In another claim made by the BJP, one of the chartered accountants who used to work for Bharati, when arrested, told the police that Lalu as the railway minister used hawala brokers Virendra Jain and Surendra Jain (who have now been accused of laundering Rs 8,000 crore in hawala) to route Rs 60 lakh of benaami money to another one of Bharati’s companies called Mishail Packers Pvt. Ltd. In what is essentially an allegation of round-tripping of black money, the BJP alleged that a defunct Mishail Packers Pvt Ltd used the Jain brothers to sell its share worth Rs 10 at Rs 100. The income was used to buy a farmhouse in Bijwasan, New Delhi. Eleven months later, the same shares were bought back by Mishail Packers at Rs 100 per share.
Allegations against Tej Pratap
The BJP also made serious allegations against Tej Pratap, also a cabinet minister in the Bihar government. It has said that Tej Pratap, also a director of LARA Projects, received 45 decimal of prime land for a meagre Rs 54.34 lakh in 2005. This land was mortgaged to South Bihar Grameen Bank in 2012, in return of which Tej Pratap got a loan amount of Rs 2.29 crore.
The BJP said that he did not disclose this fact in his election affidavit.
In another charge, the BJP said that Tej Pratap illegally got a petrol pump allotted under the name of Lara Automobiles Pvt Ltd. without following the required norms. Bharat Petroleum has also asked Tej Pratap for clarifications. The BJP alleged that Tej Pratap got the license without possessing the land at the time of application. The land was later acquired by him by force, the BJP said.
The accusations against Lalu and his family show a similar pattern. At least five shell companies have been allegedly used to indirectly transfer ownership to Lalu’s kin in exchange for favours to various businessmen.
Riding on the CBI action, the BJP appears to be confident in shifting the political narrative in its favour. It has gone to the extent of branding Lalu as the “Robert Vadra of Bihar” and has been running a campaign with the slogan “Tum mujhe zameen do, main tumhara kaam karoonga (You give me land, I will get your work done)”.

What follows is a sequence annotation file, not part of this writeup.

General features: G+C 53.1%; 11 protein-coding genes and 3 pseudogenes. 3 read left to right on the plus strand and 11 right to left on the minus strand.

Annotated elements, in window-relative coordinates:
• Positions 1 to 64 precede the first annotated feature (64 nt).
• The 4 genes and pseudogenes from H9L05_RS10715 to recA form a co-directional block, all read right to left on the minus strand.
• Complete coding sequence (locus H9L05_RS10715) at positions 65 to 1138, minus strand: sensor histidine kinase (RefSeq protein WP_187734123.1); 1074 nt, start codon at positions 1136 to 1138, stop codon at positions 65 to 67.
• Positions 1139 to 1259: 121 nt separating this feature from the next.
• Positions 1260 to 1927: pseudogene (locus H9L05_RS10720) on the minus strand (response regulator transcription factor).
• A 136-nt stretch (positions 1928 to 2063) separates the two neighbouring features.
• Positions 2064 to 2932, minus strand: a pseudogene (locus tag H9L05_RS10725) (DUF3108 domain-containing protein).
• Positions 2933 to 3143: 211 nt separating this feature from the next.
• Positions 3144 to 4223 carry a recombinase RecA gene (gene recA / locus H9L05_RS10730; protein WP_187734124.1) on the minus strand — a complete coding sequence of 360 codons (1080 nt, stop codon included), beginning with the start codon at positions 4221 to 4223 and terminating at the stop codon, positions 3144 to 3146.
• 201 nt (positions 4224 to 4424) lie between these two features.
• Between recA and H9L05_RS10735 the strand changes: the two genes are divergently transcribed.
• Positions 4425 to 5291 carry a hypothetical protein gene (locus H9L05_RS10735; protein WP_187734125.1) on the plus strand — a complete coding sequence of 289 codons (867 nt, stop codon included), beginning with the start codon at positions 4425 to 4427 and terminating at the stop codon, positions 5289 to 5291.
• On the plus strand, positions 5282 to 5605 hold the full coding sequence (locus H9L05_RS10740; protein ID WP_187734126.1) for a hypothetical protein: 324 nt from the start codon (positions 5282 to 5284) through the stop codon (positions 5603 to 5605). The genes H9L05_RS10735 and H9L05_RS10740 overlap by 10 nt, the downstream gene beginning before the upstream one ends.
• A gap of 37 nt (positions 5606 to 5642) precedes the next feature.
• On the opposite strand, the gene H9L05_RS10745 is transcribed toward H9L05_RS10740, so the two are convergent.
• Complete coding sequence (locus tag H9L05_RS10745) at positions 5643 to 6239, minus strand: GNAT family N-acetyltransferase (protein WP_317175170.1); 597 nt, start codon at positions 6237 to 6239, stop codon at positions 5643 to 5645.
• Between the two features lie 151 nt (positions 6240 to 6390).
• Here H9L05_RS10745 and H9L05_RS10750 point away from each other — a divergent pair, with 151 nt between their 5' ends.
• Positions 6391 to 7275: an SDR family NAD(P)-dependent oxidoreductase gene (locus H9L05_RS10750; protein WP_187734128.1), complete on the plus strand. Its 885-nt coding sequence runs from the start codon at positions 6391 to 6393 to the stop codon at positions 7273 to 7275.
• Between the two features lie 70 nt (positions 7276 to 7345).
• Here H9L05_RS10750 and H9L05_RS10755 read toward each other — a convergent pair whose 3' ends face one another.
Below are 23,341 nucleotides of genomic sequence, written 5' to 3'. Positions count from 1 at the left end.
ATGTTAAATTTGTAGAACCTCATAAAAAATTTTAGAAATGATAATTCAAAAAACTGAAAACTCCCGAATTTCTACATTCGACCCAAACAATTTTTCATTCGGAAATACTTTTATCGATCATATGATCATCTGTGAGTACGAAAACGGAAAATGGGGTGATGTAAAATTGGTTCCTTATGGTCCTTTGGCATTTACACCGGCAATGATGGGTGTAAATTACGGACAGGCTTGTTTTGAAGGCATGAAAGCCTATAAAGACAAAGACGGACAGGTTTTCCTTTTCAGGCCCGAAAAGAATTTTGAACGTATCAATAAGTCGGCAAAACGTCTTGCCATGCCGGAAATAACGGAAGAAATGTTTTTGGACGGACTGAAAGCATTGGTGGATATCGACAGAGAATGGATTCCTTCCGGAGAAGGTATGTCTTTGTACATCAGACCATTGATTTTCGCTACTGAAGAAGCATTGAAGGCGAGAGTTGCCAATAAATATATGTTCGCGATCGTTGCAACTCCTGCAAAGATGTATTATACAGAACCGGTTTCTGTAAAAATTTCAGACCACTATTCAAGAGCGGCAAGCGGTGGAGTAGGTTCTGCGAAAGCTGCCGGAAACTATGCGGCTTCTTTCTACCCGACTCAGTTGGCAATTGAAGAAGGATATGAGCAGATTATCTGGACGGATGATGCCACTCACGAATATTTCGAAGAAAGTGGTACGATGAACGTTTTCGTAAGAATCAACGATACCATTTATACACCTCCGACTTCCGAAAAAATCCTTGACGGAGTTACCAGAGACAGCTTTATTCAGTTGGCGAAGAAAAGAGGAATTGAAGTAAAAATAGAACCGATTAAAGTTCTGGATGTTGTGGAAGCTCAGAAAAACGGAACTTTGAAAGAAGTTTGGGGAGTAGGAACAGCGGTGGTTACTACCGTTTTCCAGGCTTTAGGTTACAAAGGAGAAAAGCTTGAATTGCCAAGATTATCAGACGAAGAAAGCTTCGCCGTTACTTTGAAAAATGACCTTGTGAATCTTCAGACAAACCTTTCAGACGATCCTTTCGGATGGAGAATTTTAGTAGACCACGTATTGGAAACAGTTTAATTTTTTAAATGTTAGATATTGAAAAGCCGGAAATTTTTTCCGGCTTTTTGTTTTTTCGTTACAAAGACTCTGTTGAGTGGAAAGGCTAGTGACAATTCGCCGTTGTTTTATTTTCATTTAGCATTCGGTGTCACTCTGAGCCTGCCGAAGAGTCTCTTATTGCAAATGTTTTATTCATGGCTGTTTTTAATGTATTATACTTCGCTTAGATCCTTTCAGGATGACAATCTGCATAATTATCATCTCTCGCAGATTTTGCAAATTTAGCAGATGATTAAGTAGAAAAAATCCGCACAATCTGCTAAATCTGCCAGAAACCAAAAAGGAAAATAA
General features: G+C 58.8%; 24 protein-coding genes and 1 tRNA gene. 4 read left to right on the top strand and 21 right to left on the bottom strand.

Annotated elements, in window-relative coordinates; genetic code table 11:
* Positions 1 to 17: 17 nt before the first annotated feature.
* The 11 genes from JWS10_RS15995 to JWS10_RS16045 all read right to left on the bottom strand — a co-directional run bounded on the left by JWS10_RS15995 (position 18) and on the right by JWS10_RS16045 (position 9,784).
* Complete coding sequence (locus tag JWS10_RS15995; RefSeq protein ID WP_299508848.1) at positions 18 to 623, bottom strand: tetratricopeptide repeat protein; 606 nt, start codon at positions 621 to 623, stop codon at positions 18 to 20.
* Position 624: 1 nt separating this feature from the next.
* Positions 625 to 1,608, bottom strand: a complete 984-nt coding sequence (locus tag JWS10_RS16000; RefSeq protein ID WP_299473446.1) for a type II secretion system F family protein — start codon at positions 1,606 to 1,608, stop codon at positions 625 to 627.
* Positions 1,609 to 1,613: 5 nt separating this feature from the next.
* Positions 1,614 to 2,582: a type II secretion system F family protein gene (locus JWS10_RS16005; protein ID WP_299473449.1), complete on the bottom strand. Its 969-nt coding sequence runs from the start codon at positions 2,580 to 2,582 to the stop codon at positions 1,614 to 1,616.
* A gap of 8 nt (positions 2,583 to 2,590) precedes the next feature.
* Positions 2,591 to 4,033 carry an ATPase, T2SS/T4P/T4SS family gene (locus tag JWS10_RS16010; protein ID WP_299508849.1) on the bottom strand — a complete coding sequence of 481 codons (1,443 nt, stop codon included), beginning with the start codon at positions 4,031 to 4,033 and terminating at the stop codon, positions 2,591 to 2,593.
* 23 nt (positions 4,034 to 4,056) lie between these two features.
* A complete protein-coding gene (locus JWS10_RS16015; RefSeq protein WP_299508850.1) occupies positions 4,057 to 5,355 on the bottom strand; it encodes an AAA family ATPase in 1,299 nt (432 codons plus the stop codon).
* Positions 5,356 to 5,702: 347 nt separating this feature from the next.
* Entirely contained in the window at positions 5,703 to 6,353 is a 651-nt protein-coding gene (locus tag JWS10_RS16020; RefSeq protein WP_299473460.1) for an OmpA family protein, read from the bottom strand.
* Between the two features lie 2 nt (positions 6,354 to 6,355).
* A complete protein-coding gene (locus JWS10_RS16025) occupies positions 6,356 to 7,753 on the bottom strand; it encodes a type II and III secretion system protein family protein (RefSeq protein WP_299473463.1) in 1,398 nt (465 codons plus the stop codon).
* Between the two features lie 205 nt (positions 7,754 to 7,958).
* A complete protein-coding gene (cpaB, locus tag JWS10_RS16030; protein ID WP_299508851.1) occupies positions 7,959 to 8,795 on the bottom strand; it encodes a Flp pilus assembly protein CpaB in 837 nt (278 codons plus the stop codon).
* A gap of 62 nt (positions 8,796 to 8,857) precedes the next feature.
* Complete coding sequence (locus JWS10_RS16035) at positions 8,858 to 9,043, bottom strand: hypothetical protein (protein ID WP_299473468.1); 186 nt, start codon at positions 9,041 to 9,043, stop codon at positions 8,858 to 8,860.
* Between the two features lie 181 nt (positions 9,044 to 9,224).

Many independent observers have said that the scale of the scam as alleged by the BJP may be exaggerated, but Lalu may still have to come up with a valid explanation.
Welcoming the CBI’s quick action, many of them said that it has to now prove that it is not a “caged parrot” – a term the BJP had given to the chief investigative body during UPA’s rule. “CBI’s alacrity in probing the charges is welcome but its neutrality can only then be ascertained when it shows similar promptness in investigating similar charges against BJP’s political figures,” said Aryama, a political scientist based out of New Delhi.
Former Gujarat chief minister Anandiben Patel is in a similar embarrassing situation. Her daughter Anar Patel has been accused of acquiring 422 acres of land from the state government in 2010 at Rs 15 per square metre. A report said that this was a huge 91.6% discount to the government’s rate of Rs 180 per square metre.
It has been seen many times that political leaders, cutting across parties, who preach abstinence as a virtue have been found to have disproportionate and unaccountable incomes and properties. While the CBI has a task at hand, the Union government too will now have to prove that it has the intent to hold not only its detractors accountable but also its supporters.